I have a question relating to Ghost 2003. I'm about to install a new drive that I would like to use as my boot drive. I ran the clone utility and everything seemed to go smoothly. I accessed the secondary drive and all the file folders seemed to be there and both drives showed the same amount of used space. So I rebooted, entered the bios, and told the PC to boot off the second drive. But it didn't work. After the initial POST screen I got a blank screen with a single message that said, "Press any key to reboot".

    So what happened here? Why won't the my PC boot off the clone drive? Is it necessary to switch the HDDs positions on the IDE cable (both are currently on the same channel) even though I can tell the PC to boot off the other drive in the BIOS?

    Info:
    Win XP Pro
    Both drives NTFS
    Norton Ghost 2003
     
  4. Rob Gillespie

    Rob Gillespie Producer

    Joined:
    Aug 17, 1998
    Messages:
    3,632
    Likes Received:
    5
    Trophy Points:
    0
    Aaron, it sounds like the boot track hasn't been copied over correctly. Has the (new) boot partition been made active? You'll need to check for that. The GDISK utility supplied with Ghost (which runs only from DOS) will tell you the exact configuation of your drives.

    You might be able to repair it by booting off the XP CD and going into Repair Console, then trying either the fixboot or fixmbr commands (not sure which).


    I know Ghost has a couple of command switches for dealing with boot records but I can't remember the details. It's not something I've ever tried to be honest. All the work I do with Ghost has been with image files and I've restored boot partitions from those many times in the past with no problems whatsoever.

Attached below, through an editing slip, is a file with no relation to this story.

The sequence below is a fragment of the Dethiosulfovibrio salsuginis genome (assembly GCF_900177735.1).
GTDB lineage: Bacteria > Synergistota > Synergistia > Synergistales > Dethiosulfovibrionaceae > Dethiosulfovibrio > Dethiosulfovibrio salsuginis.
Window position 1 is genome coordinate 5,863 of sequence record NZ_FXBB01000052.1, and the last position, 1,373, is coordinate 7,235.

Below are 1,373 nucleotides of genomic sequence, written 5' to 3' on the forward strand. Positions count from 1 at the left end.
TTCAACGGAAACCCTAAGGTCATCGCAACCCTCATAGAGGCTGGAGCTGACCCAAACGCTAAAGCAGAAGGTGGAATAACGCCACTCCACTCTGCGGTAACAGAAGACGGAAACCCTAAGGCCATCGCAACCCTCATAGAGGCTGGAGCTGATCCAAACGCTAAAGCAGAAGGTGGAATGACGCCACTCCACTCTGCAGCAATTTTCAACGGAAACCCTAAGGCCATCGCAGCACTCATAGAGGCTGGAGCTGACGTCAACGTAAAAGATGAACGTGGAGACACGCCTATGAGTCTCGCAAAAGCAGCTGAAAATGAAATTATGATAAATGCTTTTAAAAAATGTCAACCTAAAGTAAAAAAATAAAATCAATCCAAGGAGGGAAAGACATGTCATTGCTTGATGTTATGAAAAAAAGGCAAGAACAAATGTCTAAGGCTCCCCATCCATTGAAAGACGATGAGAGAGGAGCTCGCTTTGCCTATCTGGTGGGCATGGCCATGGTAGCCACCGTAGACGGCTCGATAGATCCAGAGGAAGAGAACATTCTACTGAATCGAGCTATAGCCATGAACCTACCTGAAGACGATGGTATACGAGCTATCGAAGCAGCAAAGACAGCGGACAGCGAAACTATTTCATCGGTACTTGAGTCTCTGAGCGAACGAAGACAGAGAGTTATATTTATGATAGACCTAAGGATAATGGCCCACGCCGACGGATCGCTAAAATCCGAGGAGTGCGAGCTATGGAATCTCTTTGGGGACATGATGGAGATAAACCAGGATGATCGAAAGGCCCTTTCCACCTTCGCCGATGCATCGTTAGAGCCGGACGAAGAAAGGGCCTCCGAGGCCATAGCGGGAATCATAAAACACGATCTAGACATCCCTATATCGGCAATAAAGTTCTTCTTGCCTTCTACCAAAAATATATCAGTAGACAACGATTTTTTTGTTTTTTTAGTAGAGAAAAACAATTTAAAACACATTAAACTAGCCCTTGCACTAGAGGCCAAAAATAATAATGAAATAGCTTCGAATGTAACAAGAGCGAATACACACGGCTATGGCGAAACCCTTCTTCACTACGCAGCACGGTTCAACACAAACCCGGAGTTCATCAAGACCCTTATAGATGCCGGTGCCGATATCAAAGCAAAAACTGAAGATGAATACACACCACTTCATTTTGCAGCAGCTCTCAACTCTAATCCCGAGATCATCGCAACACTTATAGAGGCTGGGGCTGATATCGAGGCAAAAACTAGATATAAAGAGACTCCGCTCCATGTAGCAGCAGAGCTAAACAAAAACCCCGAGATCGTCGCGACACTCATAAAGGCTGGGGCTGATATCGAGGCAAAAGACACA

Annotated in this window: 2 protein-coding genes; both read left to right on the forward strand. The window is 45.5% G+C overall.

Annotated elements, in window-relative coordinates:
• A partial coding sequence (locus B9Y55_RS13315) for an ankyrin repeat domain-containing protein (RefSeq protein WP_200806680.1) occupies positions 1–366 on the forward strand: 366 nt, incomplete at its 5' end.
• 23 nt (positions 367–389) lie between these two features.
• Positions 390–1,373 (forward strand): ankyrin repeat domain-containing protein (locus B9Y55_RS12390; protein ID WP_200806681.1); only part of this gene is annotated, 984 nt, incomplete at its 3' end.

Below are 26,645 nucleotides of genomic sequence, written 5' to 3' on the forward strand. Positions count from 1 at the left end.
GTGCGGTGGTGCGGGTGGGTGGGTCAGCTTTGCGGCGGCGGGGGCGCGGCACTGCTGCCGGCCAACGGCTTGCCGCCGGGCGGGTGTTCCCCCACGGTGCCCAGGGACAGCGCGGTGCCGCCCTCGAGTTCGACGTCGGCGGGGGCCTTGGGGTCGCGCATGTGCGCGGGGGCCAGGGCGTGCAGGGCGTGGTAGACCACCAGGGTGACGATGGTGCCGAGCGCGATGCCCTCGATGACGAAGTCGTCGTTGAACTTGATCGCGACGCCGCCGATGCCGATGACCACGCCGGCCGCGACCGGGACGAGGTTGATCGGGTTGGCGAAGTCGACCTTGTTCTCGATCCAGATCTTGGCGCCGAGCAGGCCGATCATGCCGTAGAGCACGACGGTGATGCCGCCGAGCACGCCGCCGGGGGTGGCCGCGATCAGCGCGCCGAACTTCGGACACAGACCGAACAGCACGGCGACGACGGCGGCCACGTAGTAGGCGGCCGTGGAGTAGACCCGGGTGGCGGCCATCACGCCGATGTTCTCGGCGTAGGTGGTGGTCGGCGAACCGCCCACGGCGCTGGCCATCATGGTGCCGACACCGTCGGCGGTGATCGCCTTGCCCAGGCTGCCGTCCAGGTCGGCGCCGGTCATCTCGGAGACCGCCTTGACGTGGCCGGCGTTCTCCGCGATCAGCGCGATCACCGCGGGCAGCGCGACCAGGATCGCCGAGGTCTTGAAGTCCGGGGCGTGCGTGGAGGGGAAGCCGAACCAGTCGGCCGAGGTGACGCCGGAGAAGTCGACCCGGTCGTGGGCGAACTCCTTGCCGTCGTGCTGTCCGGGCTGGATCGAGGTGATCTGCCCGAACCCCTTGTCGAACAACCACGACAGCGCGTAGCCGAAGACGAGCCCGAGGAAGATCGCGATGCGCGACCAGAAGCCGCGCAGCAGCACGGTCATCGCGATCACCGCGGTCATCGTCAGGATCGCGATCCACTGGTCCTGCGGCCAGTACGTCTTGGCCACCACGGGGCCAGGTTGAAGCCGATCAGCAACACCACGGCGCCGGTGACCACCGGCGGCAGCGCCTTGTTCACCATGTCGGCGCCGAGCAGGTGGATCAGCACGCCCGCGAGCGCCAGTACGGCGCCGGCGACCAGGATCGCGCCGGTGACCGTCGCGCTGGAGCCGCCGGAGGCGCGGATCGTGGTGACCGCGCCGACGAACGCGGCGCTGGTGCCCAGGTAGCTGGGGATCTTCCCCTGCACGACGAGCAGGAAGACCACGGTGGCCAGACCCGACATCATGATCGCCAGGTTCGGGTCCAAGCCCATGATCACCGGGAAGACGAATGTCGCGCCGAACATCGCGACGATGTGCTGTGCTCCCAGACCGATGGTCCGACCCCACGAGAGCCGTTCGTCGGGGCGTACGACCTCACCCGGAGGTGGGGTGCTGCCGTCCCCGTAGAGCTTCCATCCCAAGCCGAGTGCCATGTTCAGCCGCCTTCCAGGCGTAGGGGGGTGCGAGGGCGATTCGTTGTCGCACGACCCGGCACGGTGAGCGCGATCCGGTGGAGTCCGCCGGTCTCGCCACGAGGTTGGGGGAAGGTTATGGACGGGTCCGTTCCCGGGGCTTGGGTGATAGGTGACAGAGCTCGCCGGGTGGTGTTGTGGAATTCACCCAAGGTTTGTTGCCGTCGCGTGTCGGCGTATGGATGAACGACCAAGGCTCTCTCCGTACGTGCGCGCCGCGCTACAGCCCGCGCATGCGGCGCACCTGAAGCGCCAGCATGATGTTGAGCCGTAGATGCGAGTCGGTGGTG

5. Patrick Sun

    Patrick Sun Moderator
    Moderator

    Joined:
    Jun 30, 1999
    Messages:
    38,751
    Likes Received:
    482
    Trophy Points:
    9,110
    I would try flipping the cable positions for the hard drives (and make sure the hard drives are jumpered to the CS position).
     
  6. Jon_Are

    Jon_Are Cinematographer

    Joined:
    Jun 25, 2001
    Messages:
    2,036
    Likes Received:
    0
    Trophy Points:
    0
    Rob (or others),

     
  7. Patrick Sun

    Patrick Sun Moderator
    Moderator

    Joined:
    Jun 30, 1999
    Messages:
    38,751
    Likes Received:
    482
    Trophy Points:
    9,110
    I'm just going to suggest that you buy another hard drive of the same size you are currently using, and use Ghost to duplicate the original hard drive to the new hard drive.

    I've been backing up my entire hard drives in this manner for the past 5-6 years, and it takes less than an hour for the ghosting to complete.

    I made a bootable floppy disk that has the Ghost executable on it, and once I boot from the floppy, I run the Ghost.exe (or whatever its name is for you), and tell the program to do a disk-to-disk copy. Once it gets going, you go and do something else while the program creates a duplicate bootable hard drive for you (if you ghost your hard drive with the operating system on it).

    Trying to make CD-R backups of your hard drive seems time-consuming and cumbersome.
     
  8. Rob Gillespie

    Rob Gillespie Producer

    Joined:
    Aug 17, 1998
    Messages:
    3,632
    Likes Received:
    5
    Trophy Points: